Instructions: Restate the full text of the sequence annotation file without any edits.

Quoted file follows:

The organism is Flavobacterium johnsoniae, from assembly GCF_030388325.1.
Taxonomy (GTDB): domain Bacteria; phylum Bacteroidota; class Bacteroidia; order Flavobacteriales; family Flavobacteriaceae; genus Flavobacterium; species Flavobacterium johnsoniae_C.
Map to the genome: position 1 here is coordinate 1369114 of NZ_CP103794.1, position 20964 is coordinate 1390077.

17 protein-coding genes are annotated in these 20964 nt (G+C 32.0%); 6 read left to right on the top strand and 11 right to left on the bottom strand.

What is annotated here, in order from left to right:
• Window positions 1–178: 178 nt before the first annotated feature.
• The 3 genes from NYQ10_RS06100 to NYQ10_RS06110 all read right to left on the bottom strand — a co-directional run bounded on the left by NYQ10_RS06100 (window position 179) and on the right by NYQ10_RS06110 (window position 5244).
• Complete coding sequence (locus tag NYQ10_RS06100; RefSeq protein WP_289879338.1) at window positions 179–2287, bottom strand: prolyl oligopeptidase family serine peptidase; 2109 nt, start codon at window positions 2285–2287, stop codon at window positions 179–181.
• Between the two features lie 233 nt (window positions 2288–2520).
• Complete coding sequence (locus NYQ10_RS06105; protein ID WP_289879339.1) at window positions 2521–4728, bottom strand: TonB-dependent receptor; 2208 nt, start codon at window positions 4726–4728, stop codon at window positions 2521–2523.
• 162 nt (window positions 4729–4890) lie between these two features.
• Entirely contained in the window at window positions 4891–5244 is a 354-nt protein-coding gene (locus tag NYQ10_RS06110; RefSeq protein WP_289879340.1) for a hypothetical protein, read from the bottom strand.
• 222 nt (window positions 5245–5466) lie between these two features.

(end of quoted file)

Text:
The organism is Flavobacterium johnsoniae, from assembly GCF_030388325.1.
Taxonomy (GTDB): domain Bacteria; phylum Bacteroidota; class Bacteroidia; order Flavobacteriales; family Flavobacteriaceae; genus Flavobacterium; species Flavobacterium johnsoniae_C.
Map to the genome: position 1 here is coordinate 1369114 of NZ_CP103794.1, position 20964 is coordinate 1390077.

17 protein-coding genes are annotated in these 20964 nt (G+C 32.0%); 6 read left to right on the top strand and 11 right to left on the bottom strand.

What is annotated here, in order from left to right:
• Window positions 1–178: 178 nt before the first annotated feature.
• The 3 genes from NYQ10_RS06100 to NYQ10_RS06110 all read right to left on the bottom strand — a co-directional run bounded on the left by NYQ10_RS06100 (window position 179) and on the right by NYQ10_RS06110 (window position 5244).
• Complete coding sequence (locus tag NYQ10_RS06100; RefSeq protein WP_289879338.1) at window positions 179–2287, bottom strand: prolyl oligopeptidase family serine peptidase; 2109 nt, start codon at window positions 2285–2287, stop codon at window positions 179–181.
• Between the two features lie 233 nt (window positions 2288–2520).
• Complete coding sequence (locus NYQ10_RS06105; protein ID WP_289879339.1) at window positions 2521–4728, bottom strand: TonB-dependent receptor; 2208 nt, start codon at window positions 4726–4728, stop codon at window positions 2521–2523.
• 162 nt (window positions 4729–4890) lie between these two features.
• Entirely contained in the window at window positions 4891–5244 is a 354-nt protein-coding gene (locus tag NYQ10_RS06110; RefSeq protein WP_289879340.1) for a hypothetical protein, read from the bottom strand.
• 222 nt (window positions 5245–5466) lie between these two features.